Newsletter – January 2019

A Revolution in the Making?

The Wharton School of the University of Pennsylvania, CHEP and the Initiative for Global Environmental Leadership have published a new study entitled “A Revolution in the Making: The Quest for Net Positive Supply Chains”. The report focuses on the need for businesses to not just reduce their environmental footprint, but to also enhance their “handprint”, thus actively working to restore and regenerate the resources needed to thrive in the long term, and what this means for supply chains.

The report comprises four sections: Being Less Bad is No Longer Good EnoughCollaboration is Key to Net Positive ResultsFour Principles for Creating Net Positive Supply Chains; and Net Positive Supply Chains: How far have we gone? How much further do we need to go?

The principles behind a net positive approach are concentrated on companies actively giving back to the environment, society and the economy more than they take out. Instead of merely mitigating the damage, they are determined to make a positive contribution. Brambles Ltd, the global supply chain logistics specialists, and parent company to CHEP, have adopted a circular business model which offers unique opportunities to advance sustainability. “We have more visibility than anyone else on how products move, because they move on our pallets,” said Juan Jose Freijo, Brambles’ head of global sustainability. CHEP owns approximately 300 million pallets, crates and containers through a network of more than 750 centers in more than 55 countries. Brambles uses this knowledge to help disparate companies coordinate and consolidate their trucking operations. This collaboration reduces the number of trucks on the road, the amount of fuel consumed and CO2 emissions.

Collaboration is central to the success of the program. No one company can become net positive on its own. That realization has sparked a multitude of collaborative efforts in recent years, as individual companies have found new ways to work with suppliers and customers, and as companies within and across industries have come together to tackle challenges that no one of them could hope to resolve on their own. CHEP realized that its pallet operation was ideally positioned to facilitate a collaborative solution to one of its clients’ major challenges, empty truck miles. All too often, trucks travel long distances without a load. Such “deadhead” trips are a waste of fuel and a significant source of greenhouse gas emissions. In Europe, where truck emissions are 36% greater than they were 20 years ago, empty truck journeys are increasing.

Because CHEP is constantly picking up and dropping off shipping platforms all across Europe, its database currently holds information on about a quarter of a million transport lanes and 13.5 million declared shipments. To make use of this data, the company developed a proprietary algorithm that enables it to efficiently match empty trucks with potential loads.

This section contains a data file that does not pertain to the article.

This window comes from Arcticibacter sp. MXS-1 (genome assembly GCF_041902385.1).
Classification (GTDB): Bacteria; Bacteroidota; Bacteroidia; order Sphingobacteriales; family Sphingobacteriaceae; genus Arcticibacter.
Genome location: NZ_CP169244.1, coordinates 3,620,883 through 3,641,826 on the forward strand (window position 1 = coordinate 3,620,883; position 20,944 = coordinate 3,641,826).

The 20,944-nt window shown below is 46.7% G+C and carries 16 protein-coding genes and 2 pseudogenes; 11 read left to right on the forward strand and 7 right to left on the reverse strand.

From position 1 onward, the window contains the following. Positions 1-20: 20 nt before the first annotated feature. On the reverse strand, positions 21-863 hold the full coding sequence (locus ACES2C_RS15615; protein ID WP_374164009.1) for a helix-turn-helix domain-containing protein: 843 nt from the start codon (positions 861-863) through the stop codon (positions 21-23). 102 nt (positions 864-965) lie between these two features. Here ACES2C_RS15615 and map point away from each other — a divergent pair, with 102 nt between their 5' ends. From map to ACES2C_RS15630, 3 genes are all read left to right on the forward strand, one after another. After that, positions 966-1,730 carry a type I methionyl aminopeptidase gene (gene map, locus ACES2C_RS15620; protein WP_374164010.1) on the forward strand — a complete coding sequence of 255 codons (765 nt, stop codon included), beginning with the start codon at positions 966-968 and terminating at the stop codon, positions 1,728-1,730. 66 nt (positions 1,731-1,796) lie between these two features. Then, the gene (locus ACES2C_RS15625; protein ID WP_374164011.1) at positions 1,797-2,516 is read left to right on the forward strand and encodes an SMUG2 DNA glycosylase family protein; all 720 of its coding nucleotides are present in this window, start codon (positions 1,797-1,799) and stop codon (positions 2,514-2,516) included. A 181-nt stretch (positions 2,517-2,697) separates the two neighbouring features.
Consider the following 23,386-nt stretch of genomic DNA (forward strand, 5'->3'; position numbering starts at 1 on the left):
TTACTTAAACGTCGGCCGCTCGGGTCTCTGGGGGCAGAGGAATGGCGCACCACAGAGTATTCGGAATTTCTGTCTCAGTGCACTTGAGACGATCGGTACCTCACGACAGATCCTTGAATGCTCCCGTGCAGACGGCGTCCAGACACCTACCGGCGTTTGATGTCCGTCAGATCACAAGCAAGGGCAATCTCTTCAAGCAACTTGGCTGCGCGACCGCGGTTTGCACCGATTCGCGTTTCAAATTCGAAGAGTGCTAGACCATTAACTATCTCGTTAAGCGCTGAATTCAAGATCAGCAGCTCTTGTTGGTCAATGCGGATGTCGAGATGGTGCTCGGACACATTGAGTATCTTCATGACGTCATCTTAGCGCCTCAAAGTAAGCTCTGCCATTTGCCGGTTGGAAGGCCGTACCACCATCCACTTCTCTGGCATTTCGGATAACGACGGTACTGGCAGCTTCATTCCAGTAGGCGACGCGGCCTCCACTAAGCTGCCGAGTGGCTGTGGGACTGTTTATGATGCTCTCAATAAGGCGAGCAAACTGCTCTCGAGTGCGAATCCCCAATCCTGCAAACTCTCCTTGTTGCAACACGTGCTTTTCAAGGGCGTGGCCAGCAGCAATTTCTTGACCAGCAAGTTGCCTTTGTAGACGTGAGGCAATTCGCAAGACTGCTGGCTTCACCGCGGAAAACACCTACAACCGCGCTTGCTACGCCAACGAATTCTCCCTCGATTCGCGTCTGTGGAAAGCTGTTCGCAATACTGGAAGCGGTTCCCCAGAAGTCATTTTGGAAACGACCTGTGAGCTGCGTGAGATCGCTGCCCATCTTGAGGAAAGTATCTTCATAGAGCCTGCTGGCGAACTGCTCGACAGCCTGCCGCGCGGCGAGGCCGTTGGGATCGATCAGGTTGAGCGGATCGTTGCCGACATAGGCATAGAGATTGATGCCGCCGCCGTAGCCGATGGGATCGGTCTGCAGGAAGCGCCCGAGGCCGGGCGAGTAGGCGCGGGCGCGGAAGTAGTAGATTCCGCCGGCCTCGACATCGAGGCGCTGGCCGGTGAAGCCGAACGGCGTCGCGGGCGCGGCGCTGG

But it takes more than data and programming to make CHEP’s Transport Collaboration Program a success. According to CHEP, 61% of suppliers and 58% of retailers agree that lack of trust between partners is the biggest challenge to collaboration. Companies without an existing relationship are often reluctant to share information with each other and competitors are downright hostile to the idea. “In such situations, it’s very useful to have a neutral player, trusted by all parties,” said Freijo.

Even as a neutral third party, CHEP has had to work at bringing potential collaborators together. “It took some years, but more and more as we gain trust and credibility, this idea of collaborating gets into the DNA of the industry,” Freijo added.

CHEP’s Transport Collaboration Program was launched in 2015. Today, it is used by more than 220 customers across Europe. In the past year alone, a total of 3.4 million empty miles were avoided in Europe and 6,200 tons of carbon dioxide (CO2) emissions were prevented.

The report expands on the principles for creating net positive supply chains including the development of a common language linked to a clear set of codes companies could embrace. A dozen principles were drafted, but soon boiled down to just four with clear applicability to what became known as the value chain:

  • Materiality: Focusing on what matters most
  • Transparency: Sharing progress openly and honestly
  • Systems thinking: Influencing change across entire systems
  • Regeneration: Creating long-term, sustained and absolute impact

“These four principles have been thoroughly road tested, and businesses are finding them useful,” said Sally Uren, CEO of Forum for the Future. “We ran workshops in the U.S. and the U.K. with organizations that had committed to Net Positive and other organizations that hadn’t yet really engaged. We asked them to use these protocols to test existing strategies, and they actually found ways to strengthen them.”

The report concludes by examining how Unilever and the UK’s Crown Estate (a $17 billion real estate business that manages the holdings of the monarchy in Great Britain) are tackling net positivity and what goals they set for the future. With major corporations such as as Amazon, Coca-Cola, Google, AT&T, Johnson & Johnson and Levi Strauss & Co, among others, moving in that direction, it’s a challenge that will undoubtedly become more commonplace on boardroom agendas for decades to come.

The report is available to download in full at

[Acknowledgements to Knowledge@Wharton, the online business analysis journal of the Wharton School of the University of Pennsylvania and the Initiative for Global Environmental Leadership (IGEL)]


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